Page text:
Review A Lesson Before Dying

I enjoyed a fabulous discussion somewhere (where?! –  do you know?) about reviewing styles and touches on the professional reviewer vs.  the casual ‘reader’ reviews.   I copied/cut&pasted this format.    I regret to say that I did not copy the link of the source post where I saw a comment from Ramya on what makes a good review…    Please, if anyone knows, I would appreciate the information.    Thank you Ramya for commenting this (her words in blue) – I give you full credit as my inspiration.

1. A picture of the cover. I go a lot by first impressions and most of the time, I am right.

Reader Review & Opinion  albdejg A Lesson Before Dying by Ernest J. Gaines, Vintage Contemporaries Vintage Books 1993, 256 pages

2. A short summary of the book. This is very important for me. There are certain books I usually don’t like and I am not going to read further if this is one of them.

A young uneducated black man is accused of murder and sentenced to hang.   The young man’s elderly godmother encourages his cousin, the Negro teacher in town, to persuade the young man to go to his death with dignity.   The book asks the question, “What does it mean to be a man?” and explores how both men are changed by the experience.   Set in the deep South, late 1940s.

3. What the reviewer liked about the book – the cover, the writing style, the length, the characters.

I don’t often select books by their covers, certainly not this one.   I read this because I had heard the title as one being ‘important.’    I knew it as one that could be genre-fied to be African-American and the title definitely implies deep and heavy material.   (Yes and no – heavy but not difficult.)    I liked the book, the style was just fine  – – ugh, I am not good at critiquing style;  If it was not distracting and pulled me into the story = wonderful.   The characters were believable, the action and ideas interesting, the descriptions exact, real and not distracting.    The mood was not maudlin nor melancholy and not really angry exactly but reluctantly/resignedly hopeful – a book about death and futility yet with the realization that we are what we think we are and that dignity is personal.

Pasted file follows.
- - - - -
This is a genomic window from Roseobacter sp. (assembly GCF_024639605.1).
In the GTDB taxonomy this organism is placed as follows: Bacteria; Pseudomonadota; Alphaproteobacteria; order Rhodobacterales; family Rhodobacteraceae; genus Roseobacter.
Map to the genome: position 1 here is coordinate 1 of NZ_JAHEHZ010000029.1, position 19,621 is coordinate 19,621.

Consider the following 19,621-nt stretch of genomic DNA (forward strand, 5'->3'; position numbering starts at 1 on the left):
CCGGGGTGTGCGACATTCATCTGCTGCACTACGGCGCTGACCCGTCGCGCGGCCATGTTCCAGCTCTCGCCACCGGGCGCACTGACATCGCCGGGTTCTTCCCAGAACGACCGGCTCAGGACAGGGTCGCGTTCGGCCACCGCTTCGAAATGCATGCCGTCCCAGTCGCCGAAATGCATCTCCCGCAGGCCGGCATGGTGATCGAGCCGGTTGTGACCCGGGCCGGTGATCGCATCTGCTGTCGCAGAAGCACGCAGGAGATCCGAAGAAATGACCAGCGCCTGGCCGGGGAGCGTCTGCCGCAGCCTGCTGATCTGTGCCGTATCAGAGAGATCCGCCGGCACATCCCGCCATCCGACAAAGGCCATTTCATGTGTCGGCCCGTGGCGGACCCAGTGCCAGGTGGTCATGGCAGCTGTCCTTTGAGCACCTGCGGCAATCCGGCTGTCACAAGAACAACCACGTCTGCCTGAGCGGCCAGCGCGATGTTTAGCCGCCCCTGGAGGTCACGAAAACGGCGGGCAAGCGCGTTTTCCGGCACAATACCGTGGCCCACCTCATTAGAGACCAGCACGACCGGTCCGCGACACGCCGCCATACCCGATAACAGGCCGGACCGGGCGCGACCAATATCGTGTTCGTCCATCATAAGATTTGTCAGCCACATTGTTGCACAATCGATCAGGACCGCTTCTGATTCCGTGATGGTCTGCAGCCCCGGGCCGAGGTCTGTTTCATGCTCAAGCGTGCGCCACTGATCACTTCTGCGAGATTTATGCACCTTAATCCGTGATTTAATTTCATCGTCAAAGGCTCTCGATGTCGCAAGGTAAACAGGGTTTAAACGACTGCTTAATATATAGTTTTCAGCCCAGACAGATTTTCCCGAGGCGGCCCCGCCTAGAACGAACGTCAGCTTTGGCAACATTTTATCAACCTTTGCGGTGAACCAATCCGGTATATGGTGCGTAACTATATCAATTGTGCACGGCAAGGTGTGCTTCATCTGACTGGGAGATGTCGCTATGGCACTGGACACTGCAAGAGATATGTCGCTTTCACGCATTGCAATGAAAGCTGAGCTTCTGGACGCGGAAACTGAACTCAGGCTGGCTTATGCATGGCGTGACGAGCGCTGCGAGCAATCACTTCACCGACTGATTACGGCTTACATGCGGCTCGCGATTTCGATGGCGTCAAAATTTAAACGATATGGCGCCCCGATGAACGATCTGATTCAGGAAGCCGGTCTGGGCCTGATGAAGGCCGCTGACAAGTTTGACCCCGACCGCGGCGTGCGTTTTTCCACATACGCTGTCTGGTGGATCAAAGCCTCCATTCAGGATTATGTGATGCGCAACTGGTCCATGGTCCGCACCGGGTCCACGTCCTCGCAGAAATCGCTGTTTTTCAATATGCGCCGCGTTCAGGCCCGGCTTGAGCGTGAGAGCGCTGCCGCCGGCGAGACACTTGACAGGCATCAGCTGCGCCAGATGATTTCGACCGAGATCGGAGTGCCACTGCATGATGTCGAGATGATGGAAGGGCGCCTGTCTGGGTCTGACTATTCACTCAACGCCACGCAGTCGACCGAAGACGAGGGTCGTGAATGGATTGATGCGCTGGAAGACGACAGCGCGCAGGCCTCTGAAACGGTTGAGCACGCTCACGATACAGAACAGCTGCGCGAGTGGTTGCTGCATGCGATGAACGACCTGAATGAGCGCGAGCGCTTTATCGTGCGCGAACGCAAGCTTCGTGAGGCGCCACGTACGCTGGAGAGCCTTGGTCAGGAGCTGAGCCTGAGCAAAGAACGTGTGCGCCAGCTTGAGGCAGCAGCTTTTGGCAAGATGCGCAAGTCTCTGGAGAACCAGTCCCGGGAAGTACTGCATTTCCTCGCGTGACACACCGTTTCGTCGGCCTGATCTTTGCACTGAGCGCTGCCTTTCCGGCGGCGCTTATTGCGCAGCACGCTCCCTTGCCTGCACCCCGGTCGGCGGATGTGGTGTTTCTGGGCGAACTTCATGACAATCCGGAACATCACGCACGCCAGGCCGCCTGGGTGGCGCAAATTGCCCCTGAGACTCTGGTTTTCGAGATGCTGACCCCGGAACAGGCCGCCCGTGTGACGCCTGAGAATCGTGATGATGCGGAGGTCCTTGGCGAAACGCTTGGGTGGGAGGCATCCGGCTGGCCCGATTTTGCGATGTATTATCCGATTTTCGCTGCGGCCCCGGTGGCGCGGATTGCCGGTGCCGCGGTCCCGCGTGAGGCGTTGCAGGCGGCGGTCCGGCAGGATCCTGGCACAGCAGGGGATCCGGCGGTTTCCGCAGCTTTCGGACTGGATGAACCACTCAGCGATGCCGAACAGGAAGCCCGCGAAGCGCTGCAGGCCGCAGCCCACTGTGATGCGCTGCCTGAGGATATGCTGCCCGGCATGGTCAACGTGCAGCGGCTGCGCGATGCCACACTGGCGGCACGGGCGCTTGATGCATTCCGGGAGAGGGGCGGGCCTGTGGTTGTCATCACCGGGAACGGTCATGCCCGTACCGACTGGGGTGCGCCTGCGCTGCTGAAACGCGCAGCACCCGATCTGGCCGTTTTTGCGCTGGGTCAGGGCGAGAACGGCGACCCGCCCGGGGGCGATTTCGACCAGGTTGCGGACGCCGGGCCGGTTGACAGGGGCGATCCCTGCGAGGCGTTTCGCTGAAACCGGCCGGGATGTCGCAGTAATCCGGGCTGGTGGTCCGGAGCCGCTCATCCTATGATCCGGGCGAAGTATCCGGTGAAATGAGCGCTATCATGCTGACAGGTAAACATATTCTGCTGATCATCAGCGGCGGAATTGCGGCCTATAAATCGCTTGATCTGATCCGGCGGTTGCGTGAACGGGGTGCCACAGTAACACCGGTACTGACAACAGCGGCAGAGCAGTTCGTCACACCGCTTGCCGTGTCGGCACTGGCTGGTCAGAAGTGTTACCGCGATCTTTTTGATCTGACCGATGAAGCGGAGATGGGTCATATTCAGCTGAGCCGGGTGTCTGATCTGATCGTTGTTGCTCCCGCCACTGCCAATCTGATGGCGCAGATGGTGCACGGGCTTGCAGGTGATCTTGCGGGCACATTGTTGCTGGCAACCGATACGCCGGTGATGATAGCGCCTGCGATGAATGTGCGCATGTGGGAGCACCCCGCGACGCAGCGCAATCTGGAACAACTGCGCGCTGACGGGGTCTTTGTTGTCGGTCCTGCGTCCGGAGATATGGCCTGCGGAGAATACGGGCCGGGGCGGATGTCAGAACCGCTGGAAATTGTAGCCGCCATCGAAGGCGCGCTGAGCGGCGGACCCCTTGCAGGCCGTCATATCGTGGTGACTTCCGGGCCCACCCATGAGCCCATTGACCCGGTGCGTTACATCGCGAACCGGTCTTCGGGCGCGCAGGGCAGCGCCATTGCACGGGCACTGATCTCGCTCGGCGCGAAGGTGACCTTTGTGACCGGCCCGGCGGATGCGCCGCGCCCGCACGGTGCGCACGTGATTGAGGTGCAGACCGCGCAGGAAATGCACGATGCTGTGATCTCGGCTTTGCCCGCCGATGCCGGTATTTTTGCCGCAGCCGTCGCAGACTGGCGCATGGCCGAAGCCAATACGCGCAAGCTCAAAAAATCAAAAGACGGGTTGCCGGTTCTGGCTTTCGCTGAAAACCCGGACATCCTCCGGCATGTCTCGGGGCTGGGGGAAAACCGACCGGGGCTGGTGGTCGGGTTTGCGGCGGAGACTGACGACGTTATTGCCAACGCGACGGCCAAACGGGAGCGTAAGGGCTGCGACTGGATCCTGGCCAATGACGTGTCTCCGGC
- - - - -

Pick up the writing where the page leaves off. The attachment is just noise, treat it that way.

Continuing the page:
4. What the reviewer didn’t like about the book (in many cases, this is more important than (3) but these days, with the advent of ARC*s, reviewers shy away from writing what they didn’t like about the book:(

I am rating this book THREE PIEs but I know that over time, I will like this book more and more.    I can’t find any faults with it.   I just didn’t experience that over the top emotional pull.     SPOILER?    Maybe once the connection happened, it transformed too quickly?    and yet, cerebrally, I don’t think it could have been played any better.     But, yea, maybe I didn’t quite buy the ending in that I wanted more about what happens to the teacher and that wasn’t the main point of the story.

5. Personal tidbits – I love a personal review. Most of the bloggers I visit often are my friends now and I love to read some personal detail about them in their review… my way of getting to know them better!

Why did I read this:    Because I saw in on a shelf at the discount store and love a bargain?     I allow books to call to me.    I do think that it is an important book.   I think it would be an excellent book discussion book – I know that I missed BIG THOUGHTS and would appreciate a few clubs over the head to ‘think about THIS’ and I know that I don’t have enough connections in my life to not be uncomfortable with the concept of race relations and don’t quite have an idea how to work that out.  [Whoa – that was an awkward but accurate sentence.]

I really want to see the movie.    I might have to have my own African-American Film Festival and watch this (starring Don Cheadle – one of my all time favorite actors, AND Mehki Phifer AND Cicely Tyson ) and Their Eyes Were Watching God with Halle Berry.